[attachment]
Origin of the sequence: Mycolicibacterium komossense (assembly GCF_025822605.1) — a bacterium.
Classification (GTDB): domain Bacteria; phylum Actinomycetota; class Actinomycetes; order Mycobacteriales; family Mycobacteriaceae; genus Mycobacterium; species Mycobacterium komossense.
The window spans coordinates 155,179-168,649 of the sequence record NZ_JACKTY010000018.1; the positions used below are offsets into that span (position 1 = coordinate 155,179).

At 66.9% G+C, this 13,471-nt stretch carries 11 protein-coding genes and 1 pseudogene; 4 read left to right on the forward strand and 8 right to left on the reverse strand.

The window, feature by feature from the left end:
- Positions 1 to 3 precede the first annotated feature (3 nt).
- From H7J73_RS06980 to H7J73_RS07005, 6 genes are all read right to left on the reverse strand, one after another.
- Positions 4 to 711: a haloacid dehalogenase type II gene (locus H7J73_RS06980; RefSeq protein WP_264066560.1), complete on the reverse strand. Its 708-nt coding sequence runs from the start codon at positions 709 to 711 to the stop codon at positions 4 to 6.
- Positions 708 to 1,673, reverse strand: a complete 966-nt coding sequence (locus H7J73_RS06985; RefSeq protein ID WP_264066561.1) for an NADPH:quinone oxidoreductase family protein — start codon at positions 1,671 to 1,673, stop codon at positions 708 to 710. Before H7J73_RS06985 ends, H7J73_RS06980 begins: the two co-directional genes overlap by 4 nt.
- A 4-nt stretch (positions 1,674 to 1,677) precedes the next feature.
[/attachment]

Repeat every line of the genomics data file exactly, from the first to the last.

Origin of the sequence: Mycolicibacterium komossense (assembly GCF_025822605.1) — a bacterium.
Classification (GTDB): domain Bacteria; phylum Actinomycetota; class Actinomycetes; order Mycobacteriales; family Mycobacteriaceae; genus Mycobacterium; species Mycobacterium komossense.
The window spans coordinates 155,179-168,649 of the sequence record NZ_JACKTY010000018.1; the positions used below are offsets into that span (position 1 = coordinate 155,179).

At 66.9% G+C, this 13,471-nt stretch carries 11 protein-coding genes and 1 pseudogene; 4 read left to right on the forward strand and 8 right to left on the reverse strand.

The window, feature by feature from the left end:
- Positions 1 to 3 precede the first annotated feature (3 nt).
- From H7J73_RS06980 to H7J73_RS07005, 6 genes are all read right to left on the reverse strand, one after another.
- Positions 4 to 711: a haloacid dehalogenase type II gene (locus H7J73_RS06980; RefSeq protein WP_264066560.1), complete on the reverse strand. Its 708-nt coding sequence runs from the start codon at positions 709 to 711 to the stop codon at positions 4 to 6.
- Positions 708 to 1,673, reverse strand: a complete 966-nt coding sequence (locus H7J73_RS06985; RefSeq protein ID WP_264066561.1) for an NADPH:quinone oxidoreductase family protein — start codon at positions 1,671 to 1,673, stop codon at positions 708 to 710. Before H7J73_RS06985 ends, H7J73_RS06980 begins: the two co-directional genes overlap by 4 nt.
- A 4-nt stretch (positions 1,674 to 1,677) precedes the next feature.